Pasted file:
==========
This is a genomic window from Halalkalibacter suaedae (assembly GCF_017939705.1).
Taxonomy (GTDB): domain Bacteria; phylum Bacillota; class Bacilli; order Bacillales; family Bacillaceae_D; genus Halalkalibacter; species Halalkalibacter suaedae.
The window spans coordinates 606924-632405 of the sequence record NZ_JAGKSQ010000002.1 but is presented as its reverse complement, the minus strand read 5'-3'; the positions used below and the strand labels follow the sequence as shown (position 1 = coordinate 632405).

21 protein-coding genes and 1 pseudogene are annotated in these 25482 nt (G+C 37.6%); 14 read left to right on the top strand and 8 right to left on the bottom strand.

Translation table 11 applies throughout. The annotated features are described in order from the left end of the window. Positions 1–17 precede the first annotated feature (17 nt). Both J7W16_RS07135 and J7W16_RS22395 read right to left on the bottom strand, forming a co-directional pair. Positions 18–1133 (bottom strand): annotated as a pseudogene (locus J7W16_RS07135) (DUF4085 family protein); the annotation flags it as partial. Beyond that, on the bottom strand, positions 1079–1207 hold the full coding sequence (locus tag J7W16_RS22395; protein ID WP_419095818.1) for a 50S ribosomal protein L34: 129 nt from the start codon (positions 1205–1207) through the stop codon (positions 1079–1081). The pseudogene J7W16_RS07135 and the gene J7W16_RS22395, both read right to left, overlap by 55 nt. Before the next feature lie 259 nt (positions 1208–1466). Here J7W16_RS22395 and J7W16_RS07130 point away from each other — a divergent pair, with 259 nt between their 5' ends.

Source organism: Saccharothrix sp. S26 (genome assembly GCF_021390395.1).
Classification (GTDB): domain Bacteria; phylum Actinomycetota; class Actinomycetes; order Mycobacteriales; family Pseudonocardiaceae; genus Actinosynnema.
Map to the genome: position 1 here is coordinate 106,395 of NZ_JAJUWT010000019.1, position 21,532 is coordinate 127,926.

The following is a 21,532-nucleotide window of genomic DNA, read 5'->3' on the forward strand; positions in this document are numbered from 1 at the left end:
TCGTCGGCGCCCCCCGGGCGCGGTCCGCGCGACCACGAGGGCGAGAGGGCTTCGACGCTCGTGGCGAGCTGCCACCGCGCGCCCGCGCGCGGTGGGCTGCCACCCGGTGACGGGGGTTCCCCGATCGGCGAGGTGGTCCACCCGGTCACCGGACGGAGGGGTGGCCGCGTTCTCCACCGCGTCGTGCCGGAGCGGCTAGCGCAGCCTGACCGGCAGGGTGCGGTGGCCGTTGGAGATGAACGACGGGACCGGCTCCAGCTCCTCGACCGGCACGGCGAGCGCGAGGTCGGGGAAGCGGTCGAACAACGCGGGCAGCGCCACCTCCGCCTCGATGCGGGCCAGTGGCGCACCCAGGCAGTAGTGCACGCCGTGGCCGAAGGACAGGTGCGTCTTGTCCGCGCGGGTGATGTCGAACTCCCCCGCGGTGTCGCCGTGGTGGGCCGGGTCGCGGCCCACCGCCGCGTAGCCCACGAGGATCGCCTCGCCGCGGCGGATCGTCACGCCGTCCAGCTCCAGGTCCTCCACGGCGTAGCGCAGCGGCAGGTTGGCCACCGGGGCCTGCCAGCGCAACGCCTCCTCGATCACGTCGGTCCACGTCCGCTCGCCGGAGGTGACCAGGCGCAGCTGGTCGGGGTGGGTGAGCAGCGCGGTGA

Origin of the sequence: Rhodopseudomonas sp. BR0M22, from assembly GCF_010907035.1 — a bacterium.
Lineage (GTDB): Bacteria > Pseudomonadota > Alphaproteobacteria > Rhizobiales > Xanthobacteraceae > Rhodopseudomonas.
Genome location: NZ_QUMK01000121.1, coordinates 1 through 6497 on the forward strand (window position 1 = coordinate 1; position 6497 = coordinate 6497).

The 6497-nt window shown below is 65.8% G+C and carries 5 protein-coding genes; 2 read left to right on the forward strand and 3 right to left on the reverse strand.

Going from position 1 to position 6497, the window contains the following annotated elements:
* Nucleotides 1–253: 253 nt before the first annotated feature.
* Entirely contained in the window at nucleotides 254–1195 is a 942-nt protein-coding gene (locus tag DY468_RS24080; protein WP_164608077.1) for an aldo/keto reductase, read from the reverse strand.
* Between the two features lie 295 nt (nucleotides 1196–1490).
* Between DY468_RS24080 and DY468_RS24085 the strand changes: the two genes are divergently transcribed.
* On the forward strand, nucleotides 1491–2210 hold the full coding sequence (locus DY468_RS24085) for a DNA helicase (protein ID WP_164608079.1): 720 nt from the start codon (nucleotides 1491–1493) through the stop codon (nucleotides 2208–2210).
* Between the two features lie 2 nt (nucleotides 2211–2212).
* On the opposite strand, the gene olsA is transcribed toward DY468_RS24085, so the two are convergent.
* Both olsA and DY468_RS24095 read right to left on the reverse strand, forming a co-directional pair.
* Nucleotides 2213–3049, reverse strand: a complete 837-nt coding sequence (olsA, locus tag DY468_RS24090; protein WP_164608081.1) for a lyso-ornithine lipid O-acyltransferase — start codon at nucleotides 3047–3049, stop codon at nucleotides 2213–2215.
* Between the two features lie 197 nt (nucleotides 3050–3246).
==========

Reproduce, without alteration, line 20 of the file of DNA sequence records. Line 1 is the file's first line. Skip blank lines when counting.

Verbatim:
* On the forward strand, nucleotides 1491–2210 hold the full coding sequence (locus DY468_RS24085) for a DNA helicase (protein ID WP_164608079.1): 720 nt from the start codon (nucleotides 1491–1493) through the stop codon (nucleotides 2208–2210).